On faith: The blacksmith’s tools
Pastor Henry Noordzy
Our Savior’s Lutheran Church, Castle Danger
My wife Nancy and I spent two weeks in the state of Virginia, attending a surprise birthday party for my sister-in-law. It was more than a surprise for Kitty, as neither my brother nor Kitty knew we were coming. The visit was important for many reasons, not only because of my brother’s near-death health scare last summer, nor because of the birthday party, but because it is always very important to keep in personal touch with family.
As we visited with family about a variety of things, there were times to reminisce. Things and events that happened 50, 60 and yes, even 70 years ago, were recalled with joy and sadness. One of the main topics of conversation was our families and how fortunate we have been to have such a close, loving, caring group of kids who make up the Noordzy family.
One cannot help but get a bit sentimental when such conversations arise. We also talked about our respective congregations and how each one is different, yet share many similarities. But one thing was common throughout our conversations and that was how each congregation served its people and the community.
We, of the Two Harbors community, are made up of many different congregations. Some similar, others quite different. But we all basically have the same mission, if you will, and that is to serve God and the people of our community. Our congregations do not stand separate from one another, in spite of our differences in nationality, our methods of worship or our fundamental beliefs.
We are called to first obey the great commandment to love God with our total being and secondly, to love one another as God has loved us. We love one another not because we see eye to eye, but because we love as God loves us.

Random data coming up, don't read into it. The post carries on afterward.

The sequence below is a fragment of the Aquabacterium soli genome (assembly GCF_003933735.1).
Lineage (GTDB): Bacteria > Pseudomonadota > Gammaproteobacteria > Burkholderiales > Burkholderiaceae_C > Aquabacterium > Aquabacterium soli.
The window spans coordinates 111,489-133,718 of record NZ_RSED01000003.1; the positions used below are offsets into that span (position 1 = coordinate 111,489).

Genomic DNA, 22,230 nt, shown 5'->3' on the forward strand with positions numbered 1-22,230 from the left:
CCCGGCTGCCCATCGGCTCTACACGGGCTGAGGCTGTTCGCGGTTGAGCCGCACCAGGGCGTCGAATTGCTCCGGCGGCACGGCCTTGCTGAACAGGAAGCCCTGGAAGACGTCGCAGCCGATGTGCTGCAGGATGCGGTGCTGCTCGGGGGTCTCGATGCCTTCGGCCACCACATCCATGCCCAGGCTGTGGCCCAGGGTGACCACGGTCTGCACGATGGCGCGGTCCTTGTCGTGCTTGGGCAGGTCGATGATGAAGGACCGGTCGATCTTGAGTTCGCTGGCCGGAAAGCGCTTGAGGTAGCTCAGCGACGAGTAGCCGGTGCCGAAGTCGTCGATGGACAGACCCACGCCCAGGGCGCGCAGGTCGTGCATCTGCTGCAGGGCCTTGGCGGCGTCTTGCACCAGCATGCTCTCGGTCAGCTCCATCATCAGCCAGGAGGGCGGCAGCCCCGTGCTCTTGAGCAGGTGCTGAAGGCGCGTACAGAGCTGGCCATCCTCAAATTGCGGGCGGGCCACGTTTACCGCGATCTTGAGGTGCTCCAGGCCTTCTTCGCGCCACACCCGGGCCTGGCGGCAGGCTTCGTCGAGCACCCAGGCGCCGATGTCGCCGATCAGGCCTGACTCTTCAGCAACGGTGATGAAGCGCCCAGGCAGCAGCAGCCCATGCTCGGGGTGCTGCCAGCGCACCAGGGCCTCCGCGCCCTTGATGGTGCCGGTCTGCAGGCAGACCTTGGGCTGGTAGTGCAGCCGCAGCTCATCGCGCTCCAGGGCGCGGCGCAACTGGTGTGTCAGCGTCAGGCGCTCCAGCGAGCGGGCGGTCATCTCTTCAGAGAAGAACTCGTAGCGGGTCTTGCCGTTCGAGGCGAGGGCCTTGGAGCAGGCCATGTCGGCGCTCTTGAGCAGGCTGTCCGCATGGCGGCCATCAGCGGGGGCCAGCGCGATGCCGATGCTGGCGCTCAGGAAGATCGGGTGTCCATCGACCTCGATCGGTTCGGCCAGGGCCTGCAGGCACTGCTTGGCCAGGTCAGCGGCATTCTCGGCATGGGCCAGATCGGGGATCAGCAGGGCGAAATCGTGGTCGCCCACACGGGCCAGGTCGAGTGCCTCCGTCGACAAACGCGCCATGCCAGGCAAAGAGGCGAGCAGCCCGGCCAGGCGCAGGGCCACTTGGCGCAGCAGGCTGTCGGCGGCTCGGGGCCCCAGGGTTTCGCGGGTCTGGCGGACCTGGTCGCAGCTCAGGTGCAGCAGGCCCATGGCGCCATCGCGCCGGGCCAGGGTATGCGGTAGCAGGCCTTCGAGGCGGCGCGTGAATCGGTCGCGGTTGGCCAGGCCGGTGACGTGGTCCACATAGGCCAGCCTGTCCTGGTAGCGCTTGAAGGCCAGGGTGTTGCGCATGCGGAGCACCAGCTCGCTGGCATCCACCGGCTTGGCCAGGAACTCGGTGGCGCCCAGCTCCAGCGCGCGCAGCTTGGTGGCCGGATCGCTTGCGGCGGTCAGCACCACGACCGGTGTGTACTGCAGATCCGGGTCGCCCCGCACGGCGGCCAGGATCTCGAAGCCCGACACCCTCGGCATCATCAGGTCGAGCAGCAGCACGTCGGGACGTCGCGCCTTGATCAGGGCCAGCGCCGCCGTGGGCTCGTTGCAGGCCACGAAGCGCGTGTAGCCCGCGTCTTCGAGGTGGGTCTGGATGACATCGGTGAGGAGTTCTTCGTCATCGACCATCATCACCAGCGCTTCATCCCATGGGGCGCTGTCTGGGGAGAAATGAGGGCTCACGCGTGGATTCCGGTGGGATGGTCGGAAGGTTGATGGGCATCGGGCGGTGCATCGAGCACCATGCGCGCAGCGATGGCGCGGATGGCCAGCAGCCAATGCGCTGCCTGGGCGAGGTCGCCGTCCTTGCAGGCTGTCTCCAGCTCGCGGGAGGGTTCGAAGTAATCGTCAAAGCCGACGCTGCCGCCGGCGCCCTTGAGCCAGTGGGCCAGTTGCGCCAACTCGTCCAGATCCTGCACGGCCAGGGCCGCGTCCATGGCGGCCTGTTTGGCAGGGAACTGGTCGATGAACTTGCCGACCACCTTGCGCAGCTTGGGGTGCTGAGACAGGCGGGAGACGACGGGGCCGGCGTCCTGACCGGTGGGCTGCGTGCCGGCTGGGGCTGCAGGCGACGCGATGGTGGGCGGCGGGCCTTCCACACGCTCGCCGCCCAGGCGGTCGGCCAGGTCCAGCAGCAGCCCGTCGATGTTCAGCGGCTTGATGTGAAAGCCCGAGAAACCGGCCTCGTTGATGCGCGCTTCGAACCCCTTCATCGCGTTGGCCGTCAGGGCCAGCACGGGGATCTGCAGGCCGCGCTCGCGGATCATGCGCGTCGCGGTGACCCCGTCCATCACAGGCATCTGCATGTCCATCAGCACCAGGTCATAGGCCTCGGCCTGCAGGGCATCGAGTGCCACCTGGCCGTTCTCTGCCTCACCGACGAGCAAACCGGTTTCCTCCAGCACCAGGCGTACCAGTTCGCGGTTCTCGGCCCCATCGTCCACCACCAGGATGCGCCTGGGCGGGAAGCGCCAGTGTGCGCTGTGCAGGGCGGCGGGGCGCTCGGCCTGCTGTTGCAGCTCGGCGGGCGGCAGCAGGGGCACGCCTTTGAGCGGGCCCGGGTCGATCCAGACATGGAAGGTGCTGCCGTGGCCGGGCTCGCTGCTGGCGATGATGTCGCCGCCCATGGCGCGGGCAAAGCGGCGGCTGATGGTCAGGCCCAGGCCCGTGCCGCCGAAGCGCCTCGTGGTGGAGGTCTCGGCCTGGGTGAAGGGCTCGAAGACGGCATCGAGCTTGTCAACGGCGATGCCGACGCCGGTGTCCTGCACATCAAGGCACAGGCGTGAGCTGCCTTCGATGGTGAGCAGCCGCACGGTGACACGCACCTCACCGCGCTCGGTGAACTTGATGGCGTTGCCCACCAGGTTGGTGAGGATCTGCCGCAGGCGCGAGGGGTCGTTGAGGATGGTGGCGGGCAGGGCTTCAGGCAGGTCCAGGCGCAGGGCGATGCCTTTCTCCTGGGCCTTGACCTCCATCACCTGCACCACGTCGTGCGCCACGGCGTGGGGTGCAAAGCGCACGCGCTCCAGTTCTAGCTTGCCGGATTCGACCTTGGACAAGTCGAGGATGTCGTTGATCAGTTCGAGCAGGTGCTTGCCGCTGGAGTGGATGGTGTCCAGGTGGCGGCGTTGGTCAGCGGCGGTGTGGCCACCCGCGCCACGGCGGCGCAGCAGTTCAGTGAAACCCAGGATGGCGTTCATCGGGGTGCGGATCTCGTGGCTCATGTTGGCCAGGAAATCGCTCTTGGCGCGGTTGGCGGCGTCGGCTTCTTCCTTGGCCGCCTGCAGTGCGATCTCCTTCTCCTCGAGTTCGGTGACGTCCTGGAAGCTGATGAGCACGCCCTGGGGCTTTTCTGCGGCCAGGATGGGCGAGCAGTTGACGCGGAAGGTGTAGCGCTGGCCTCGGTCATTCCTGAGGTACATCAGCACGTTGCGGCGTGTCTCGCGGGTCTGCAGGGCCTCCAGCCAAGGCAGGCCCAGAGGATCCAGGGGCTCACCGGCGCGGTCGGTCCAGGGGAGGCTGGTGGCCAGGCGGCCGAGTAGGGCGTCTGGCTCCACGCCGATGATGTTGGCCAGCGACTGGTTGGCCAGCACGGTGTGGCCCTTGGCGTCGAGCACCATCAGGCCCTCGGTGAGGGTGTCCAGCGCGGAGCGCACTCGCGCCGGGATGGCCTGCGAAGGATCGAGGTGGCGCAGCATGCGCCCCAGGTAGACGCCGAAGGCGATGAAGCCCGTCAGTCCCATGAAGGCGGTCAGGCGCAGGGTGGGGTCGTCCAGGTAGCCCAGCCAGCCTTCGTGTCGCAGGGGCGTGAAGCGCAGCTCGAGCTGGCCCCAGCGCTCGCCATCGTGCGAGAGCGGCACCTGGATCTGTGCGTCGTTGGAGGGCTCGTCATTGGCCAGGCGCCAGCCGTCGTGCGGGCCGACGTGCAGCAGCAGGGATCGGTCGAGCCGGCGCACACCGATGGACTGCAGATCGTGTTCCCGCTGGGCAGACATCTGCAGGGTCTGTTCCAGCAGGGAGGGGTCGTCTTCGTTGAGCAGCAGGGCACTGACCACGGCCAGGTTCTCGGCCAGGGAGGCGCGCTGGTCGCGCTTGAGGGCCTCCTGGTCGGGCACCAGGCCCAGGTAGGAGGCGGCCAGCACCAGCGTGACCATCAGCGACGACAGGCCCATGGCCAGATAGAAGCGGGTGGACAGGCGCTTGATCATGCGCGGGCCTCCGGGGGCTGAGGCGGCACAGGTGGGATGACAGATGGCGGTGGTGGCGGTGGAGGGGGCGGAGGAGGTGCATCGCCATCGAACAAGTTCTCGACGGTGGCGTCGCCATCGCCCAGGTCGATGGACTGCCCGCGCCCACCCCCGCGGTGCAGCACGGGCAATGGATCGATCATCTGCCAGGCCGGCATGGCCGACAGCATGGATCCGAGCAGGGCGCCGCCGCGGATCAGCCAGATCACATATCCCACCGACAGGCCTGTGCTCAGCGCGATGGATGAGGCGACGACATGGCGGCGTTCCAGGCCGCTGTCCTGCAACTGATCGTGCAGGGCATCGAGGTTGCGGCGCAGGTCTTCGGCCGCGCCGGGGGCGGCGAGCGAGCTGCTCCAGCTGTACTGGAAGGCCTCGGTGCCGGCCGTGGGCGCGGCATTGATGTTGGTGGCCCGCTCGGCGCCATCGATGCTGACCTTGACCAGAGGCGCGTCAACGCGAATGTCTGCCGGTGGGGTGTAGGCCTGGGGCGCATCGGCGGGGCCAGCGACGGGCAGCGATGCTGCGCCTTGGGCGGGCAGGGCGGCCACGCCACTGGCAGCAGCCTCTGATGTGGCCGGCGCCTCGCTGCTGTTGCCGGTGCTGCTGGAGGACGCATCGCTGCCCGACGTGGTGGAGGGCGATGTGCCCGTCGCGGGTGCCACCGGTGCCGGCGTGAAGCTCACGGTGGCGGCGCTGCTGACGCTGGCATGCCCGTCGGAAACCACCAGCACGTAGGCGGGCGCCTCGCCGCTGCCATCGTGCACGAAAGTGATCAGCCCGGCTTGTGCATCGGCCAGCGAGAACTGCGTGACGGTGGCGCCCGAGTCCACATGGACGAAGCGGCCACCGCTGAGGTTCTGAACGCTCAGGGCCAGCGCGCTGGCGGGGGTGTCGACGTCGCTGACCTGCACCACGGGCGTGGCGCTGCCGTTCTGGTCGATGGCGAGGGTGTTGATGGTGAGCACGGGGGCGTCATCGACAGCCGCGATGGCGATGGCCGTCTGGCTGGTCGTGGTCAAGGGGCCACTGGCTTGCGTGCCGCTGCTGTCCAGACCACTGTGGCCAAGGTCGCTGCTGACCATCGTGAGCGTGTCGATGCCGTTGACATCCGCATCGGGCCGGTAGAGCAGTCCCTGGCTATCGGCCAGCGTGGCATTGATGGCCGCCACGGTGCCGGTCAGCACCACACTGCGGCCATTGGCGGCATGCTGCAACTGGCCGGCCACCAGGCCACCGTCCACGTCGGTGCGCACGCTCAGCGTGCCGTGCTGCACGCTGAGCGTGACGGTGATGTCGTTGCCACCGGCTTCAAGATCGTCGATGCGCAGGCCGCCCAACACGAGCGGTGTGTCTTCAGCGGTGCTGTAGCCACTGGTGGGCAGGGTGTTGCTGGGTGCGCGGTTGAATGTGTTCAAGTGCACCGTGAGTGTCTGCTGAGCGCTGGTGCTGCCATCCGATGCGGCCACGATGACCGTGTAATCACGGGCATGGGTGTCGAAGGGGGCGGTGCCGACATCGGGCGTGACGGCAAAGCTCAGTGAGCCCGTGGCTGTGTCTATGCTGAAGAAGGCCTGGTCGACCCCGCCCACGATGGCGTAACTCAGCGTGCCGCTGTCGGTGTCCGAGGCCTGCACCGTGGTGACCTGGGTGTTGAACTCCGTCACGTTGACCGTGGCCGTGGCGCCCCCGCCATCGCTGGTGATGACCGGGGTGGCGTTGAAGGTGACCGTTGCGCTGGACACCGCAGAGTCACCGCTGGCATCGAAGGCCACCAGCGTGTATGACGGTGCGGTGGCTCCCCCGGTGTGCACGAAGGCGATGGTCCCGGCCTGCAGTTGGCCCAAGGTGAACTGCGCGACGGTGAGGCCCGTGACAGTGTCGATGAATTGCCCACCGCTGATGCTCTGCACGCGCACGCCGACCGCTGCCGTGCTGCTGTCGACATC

We each have our own local benevolences, our personal agencies that we give to and work with. But we also have our local agencies, such as Neighbor-to-Neighbor, Ecumen Scenic Shores, the hospital auxiliary, and so on. We have the opportunity to step out of our local congregations, to maybe leave our comfort zones in order to help those in need.
A couple of months ago I shared with my fellow clergy, a part of Max Lucado’s book “On the Anvil.” Lucado writes:
“In the shop of a blacksmith, there are three types of tools. There are tools on the junk pile: outdated, broken, dull, rusty. They sit in the cobwebbed corner, useless to their master, oblivious to their calling. There are tools on the anvil: melted down, molten hot, moldable, changeable. They lie on the anvil, being shaped by their master, accepting their calling. There are tools of usefulness: sharpened, primed, defined, mobile. They are ready in the blacksmith’s tool chest, available to their master, fulfilling their calling.” Lucado continues:
“Some people lie useless: lives broken, talents wasting, fires quenched, dreams dashed. They are tossed in with the scrap iron, in desperate need of repair, with no notion of purpose. Others lie on the anvil: hearts open, hungry to change, wounds healing, visions clearing. They welcome the painful pounding of the blacksmith’s hammer, longing to be rebuilt, begging to be called. Others lie in their Master’s hands: well- tuned, uncompromising, polished, productive. They respond to their Master’s forearm, demanding nothing, surrendering all.”
Our call is to respond to God’s call, to serve as God’s chosen tools.